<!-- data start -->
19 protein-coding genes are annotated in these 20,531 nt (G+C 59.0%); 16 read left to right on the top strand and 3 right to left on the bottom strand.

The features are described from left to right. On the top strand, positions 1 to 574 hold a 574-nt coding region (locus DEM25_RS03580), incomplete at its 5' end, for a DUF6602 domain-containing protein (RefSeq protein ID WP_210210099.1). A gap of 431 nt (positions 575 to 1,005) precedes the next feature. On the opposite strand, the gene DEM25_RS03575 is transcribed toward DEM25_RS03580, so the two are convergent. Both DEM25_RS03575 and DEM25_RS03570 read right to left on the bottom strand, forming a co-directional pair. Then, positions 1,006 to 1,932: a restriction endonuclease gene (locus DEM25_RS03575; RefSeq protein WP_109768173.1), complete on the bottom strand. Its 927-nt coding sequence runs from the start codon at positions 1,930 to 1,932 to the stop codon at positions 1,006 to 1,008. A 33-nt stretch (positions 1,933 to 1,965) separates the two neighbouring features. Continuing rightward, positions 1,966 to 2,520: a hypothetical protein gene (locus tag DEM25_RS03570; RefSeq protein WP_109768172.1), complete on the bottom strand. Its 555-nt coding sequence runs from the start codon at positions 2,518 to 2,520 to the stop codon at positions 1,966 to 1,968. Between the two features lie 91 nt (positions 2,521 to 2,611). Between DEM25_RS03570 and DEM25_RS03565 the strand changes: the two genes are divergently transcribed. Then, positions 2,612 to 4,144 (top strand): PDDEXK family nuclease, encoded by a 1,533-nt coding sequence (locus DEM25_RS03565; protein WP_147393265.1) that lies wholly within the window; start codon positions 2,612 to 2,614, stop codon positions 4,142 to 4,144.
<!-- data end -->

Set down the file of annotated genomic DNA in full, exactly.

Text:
19 protein-coding genes are annotated in these 20,531 nt (G+C 59.0%); 16 read left to right on the top strand and 3 right to left on the bottom strand.

The features are described from left to right. On the top strand, positions 1 to 574 hold a 574-nt coding region (locus DEM25_RS03580), incomplete at its 5' end, for a DUF6602 domain-containing protein (RefSeq protein ID WP_210210099.1). A gap of 431 nt (positions 575 to 1,005) precedes the next feature. On the opposite strand, the gene DEM25_RS03575 is transcribed toward DEM25_RS03580, so the two are convergent. Both DEM25_RS03575 and DEM25_RS03570 read right to left on the bottom strand, forming a co-directional pair. Then, positions 1,006 to 1,932: a restriction endonuclease gene (locus DEM25_RS03575; RefSeq protein WP_109768173.1), complete on the bottom strand. Its 927-nt coding sequence runs from the start codon at positions 1,930 to 1,932 to the stop codon at positions 1,006 to 1,008. A 33-nt stretch (positions 1,933 to 1,965) separates the two neighbouring features. Continuing rightward, positions 1,966 to 2,520: a hypothetical protein gene (locus tag DEM25_RS03570; RefSeq protein WP_109768172.1), complete on the bottom strand. Its 555-nt coding sequence runs from the start codon at positions 2,518 to 2,520 to the stop codon at positions 1,966 to 1,968. Between the two features lie 91 nt (positions 2,521 to 2,611). Between DEM25_RS03570 and DEM25_RS03565 the strand changes: the two genes are divergently transcribed. Then, positions 2,612 to 4,144 (top strand): PDDEXK family nuclease, encoded by a 1,533-nt coding sequence (locus DEM25_RS03565; protein WP_147393265.1) that lies wholly within the window; start codon positions 2,612 to 2,614, stop codon positions 4,142 to 4,144.